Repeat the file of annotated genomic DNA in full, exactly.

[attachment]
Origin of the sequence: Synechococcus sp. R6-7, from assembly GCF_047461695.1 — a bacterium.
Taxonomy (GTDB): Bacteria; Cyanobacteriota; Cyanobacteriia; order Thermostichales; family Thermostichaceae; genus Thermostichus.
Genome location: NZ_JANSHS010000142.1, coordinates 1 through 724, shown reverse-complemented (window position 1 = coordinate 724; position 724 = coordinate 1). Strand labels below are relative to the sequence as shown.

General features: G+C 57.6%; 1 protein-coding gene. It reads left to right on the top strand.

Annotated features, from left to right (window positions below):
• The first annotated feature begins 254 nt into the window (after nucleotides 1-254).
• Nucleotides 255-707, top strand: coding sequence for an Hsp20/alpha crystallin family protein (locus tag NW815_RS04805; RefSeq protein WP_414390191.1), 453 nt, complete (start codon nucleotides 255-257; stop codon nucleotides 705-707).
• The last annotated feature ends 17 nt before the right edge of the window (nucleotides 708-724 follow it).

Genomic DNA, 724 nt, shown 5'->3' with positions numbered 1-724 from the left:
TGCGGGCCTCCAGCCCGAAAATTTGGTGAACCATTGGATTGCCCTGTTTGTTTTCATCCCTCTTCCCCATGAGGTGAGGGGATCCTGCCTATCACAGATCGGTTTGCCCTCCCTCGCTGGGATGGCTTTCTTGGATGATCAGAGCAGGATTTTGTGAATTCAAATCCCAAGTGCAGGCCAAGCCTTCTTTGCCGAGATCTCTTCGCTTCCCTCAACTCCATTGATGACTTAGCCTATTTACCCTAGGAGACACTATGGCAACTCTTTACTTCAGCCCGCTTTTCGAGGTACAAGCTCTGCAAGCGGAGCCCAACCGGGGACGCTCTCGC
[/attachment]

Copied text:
Origin of the sequence: Synechococcus sp. R6-7, from assembly GCF_047461695.1 — a bacterium.
Taxonomy (GTDB): Bacteria; Cyanobacteriota; Cyanobacteriia; order Thermostichales; family Thermostichaceae; genus Thermostichus.
Genome location: NZ_JANSHS010000142.1, coordinates 1 through 724, shown reverse-complemented (window position 1 = coordinate 724; position 724 = coordinate 1). Strand labels below are relative to the sequence as shown.

General features: G+C 57.6%; 1 protein-coding gene. It reads left to right on the top strand.

Annotated features, from left to right (window positions below):
• The first annotated feature begins 254 nt into the window (after nucleotides 1-254).
• Nucleotides 255-707, top strand: coding sequence for an Hsp20/alpha crystallin family protein (locus tag NW815_RS04805; RefSeq protein WP_414390191.1), 453 nt, complete (start codon nucleotides 255-257; stop codon nucleotides 705-707).
• The last annotated feature ends 17 nt before the right edge of the window (nucleotides 708-724 follow it).

Genomic DNA, 724 nt, shown 5'->3' with positions numbered 1-724 from the left:
TGCGGGCCTCCAGCCCGAAAATTTGGTGAACCATTGGATTGCCCTGTTTGTTTTCATCCCTCTTCCCCATGAGGTGAGGGGATCCTGCCTATCACAGATCGGTTTGCCCTCCCTCGCTGGGATGGCTTTCTTGGATGATCAGAGCAGGATTTTGTGAATTCAAATCCCAAGTGCAGGCCAAGCCTTCTTTGCCGAGATCTCTTCGCTTCCCTCAACTCCATTGATGACTTAGCCTATTTACCCTAGGAGACACTATGGCAACTCTTTACTTCAGCCCGCTTTTCGAGGTACAAGCTCTGCAAGCGGAGCCCAACCGGGGACGCTCTCGC